The Attorney General has decided that the Lewiston Middle School student who placed a paper bag containing a ham steak on a table where Somali Muslims were sitting will not be charged with a crime.
He has, however, been suspended from school, and will probably have to undergo reeducation and self-criticism sessions.
LEWISTON - A student who tossed ham on a school table occupied by Somali students last month will not be prosecuted by the Attorney General’s Office.
But that decision, announced on Wednesday, will not have any bearing the school’s handling of the incident. The Lewiston Middle School student who placed the bagged ham has been suspended, according to Lewiston school officials.
Police who investigated found that no crime had been committed, and their part of the probe ended shortly after. “We referred our findings to the Attorney General’s Office,” police Chief William Welch said Wednesday night. “And we support their decision.”
From the start, there was debate in the community about whether the student’s actions constituted a hate crime. Muslims consider pork unclean and offensive.
A 14-year-old Somali boy told the Sun Journal last month that he was eating at a table with four other Somali students on April 11 when the ham was thrown on the table. The teen said the ham was in a bag and that the student who tossed it laughed along with other students who witnessed the incident.
Letters were sent to the parents of Middle School students, and the Center for the Prevention of Hate Violence got involved to help address the issue. Ultimately though, it was up to the AG’s Office to determine whether the incident constituted a hate crime.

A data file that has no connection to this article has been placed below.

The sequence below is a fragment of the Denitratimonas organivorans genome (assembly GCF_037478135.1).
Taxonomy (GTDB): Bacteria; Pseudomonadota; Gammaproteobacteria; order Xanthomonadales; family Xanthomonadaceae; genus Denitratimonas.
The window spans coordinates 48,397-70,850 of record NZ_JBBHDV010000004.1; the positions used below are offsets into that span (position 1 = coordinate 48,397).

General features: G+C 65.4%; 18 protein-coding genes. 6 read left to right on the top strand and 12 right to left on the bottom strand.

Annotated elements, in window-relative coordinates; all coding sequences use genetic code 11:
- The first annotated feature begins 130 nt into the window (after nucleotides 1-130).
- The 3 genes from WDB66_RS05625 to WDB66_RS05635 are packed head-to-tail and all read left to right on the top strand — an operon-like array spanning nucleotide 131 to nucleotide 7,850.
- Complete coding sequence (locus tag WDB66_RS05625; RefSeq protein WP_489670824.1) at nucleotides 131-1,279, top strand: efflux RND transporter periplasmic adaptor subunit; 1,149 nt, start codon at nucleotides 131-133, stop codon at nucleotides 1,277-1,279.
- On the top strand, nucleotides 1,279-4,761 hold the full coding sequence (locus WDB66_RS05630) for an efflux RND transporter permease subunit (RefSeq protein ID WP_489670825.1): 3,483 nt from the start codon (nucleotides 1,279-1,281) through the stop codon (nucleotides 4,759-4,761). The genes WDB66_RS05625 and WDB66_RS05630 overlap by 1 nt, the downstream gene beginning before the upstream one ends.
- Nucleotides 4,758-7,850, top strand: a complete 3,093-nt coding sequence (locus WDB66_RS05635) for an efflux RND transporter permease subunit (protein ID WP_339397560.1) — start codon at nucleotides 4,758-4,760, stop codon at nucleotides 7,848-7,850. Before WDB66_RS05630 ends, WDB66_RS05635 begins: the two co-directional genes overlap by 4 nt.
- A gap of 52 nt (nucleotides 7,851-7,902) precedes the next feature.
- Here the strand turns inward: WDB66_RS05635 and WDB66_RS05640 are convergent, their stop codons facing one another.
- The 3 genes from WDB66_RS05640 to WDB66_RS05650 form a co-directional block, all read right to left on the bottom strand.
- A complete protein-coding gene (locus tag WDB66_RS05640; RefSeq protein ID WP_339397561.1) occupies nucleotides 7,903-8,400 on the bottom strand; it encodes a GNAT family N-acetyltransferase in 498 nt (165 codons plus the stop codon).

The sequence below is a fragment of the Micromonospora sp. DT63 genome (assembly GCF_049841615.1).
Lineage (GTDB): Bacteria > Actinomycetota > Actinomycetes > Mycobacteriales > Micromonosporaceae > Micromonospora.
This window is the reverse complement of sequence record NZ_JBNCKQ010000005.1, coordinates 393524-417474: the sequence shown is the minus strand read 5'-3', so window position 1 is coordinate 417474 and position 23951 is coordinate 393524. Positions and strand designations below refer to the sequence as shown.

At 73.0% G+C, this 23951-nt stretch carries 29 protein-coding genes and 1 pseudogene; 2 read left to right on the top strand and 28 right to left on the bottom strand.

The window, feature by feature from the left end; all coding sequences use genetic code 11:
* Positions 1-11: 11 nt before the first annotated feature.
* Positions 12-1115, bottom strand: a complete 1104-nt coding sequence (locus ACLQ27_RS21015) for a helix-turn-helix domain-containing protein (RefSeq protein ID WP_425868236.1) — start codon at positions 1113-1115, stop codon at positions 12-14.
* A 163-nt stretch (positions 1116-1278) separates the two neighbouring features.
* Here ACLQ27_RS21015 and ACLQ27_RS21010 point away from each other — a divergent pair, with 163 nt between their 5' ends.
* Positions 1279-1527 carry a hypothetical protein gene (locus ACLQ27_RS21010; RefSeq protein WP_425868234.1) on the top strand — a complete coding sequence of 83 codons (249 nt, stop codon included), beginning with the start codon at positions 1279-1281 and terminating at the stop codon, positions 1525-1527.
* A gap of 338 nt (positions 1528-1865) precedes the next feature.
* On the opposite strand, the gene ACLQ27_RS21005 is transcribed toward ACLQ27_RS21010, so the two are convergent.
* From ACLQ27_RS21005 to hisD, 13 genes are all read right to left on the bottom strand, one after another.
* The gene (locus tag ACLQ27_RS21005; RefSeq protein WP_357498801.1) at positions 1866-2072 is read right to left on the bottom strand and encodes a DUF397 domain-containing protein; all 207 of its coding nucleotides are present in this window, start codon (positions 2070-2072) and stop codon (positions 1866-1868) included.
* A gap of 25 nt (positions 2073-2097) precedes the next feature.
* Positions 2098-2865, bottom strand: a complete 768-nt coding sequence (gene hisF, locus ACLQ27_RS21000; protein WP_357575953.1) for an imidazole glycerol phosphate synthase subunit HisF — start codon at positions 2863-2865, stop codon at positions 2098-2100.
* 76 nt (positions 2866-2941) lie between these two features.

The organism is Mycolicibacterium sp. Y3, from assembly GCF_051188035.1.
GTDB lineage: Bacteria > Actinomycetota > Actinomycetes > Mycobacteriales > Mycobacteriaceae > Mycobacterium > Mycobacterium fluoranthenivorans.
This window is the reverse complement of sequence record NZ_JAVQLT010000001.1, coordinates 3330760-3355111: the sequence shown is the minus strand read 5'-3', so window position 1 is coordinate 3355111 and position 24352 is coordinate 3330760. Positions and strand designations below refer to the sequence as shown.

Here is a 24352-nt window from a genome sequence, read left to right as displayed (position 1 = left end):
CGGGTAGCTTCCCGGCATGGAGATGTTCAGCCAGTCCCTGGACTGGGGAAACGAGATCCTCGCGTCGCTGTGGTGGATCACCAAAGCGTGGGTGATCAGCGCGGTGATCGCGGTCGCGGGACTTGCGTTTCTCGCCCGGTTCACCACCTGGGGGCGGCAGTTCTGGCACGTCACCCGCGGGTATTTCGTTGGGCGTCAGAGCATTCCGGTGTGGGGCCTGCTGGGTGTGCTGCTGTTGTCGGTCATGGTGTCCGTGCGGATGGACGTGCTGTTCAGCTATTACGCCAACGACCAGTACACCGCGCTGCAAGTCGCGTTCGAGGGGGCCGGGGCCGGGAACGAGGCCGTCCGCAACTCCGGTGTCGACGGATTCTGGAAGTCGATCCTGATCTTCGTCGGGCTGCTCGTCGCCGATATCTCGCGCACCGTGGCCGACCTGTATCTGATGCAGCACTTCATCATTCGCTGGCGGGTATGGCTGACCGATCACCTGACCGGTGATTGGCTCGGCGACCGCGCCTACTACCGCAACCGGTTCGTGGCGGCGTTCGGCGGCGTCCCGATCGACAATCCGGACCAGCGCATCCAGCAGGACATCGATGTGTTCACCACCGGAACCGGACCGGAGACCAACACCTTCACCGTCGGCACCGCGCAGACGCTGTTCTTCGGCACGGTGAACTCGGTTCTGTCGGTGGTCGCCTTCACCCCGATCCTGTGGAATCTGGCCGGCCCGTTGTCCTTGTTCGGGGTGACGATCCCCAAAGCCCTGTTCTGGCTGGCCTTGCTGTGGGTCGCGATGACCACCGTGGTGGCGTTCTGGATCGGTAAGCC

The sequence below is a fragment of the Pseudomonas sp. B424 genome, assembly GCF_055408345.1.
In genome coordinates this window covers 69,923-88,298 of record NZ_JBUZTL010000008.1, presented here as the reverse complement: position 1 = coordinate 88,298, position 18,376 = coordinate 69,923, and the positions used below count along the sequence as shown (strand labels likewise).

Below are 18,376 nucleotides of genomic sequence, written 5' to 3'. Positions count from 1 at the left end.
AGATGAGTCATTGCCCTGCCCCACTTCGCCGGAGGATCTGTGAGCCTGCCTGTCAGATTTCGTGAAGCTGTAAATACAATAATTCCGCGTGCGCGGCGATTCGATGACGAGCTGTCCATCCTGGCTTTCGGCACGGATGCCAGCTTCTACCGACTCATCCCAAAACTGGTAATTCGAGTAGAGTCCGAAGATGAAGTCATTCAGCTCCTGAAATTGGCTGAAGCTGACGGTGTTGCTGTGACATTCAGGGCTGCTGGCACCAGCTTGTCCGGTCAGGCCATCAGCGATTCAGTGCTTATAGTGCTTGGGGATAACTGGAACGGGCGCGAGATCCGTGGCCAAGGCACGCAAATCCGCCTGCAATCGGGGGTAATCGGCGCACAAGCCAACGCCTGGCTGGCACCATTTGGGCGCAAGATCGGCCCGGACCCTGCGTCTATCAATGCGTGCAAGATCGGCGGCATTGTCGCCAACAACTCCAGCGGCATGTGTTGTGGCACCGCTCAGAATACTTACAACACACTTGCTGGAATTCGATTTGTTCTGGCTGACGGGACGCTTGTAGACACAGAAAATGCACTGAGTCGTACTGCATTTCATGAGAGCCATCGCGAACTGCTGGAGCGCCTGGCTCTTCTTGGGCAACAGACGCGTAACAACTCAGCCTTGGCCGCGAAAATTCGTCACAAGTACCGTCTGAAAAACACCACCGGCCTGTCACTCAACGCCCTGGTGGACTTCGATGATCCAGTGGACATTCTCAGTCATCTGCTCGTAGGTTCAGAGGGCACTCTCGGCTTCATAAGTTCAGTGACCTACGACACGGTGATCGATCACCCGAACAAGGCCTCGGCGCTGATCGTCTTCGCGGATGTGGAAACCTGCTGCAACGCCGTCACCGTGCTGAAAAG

Had it been deemed as such, further legal action could have been taken against the student. Typically, when a person is accused of a hate crime, the AG’s Office requests an injunction or restraining order against the culprit. Violations of an injunction can result in fines and jail time.
Now that it has been decided the ham incident did not constitute a hate crime, the student’s discipline will end with the school system.
If you’re wondering what sort of community would consider for one second the idea of charging a middle school student with a crime for something like this, a reader comment for this article compares the ham steak in a bag to burning a cross on someone’s lawn.
D, having ham is fine. Throwing it at someone who cannot eat it isn’t. That would be the same as me going around and burning crosses on peoples lawn. It’s not just harmless fun. Justice, same to you. They are fine with other people having it, but not having it thrown at them. Debra, use common sense. Dropping ham wouldn’t be considered a hate crime. Only someone stupid would really believe that. MBR: Saying someing isn’t a hate crime, doing something is. If someone came up to your daughter, and burned a cross in front of her, that’d be a hate crime, just as much as throwing ham at them. You all need to stop being so ignorant, and learn a little common sense.
UPDATE at 5/3/07 12:14:52 pm:
In case anyone is confused about my point of view, I’m not cheering this kid’s behavior. But it’s the kind of mean schoolyard crap that happens every day, in a million ways, in a million schools across the world. It’s part of growing up.
To even think of making it a crime is simply deranged.
Give the kid a talking to. Make sure he knows he behaved badly. But call the police? That’s sick, on a whole lot of levels.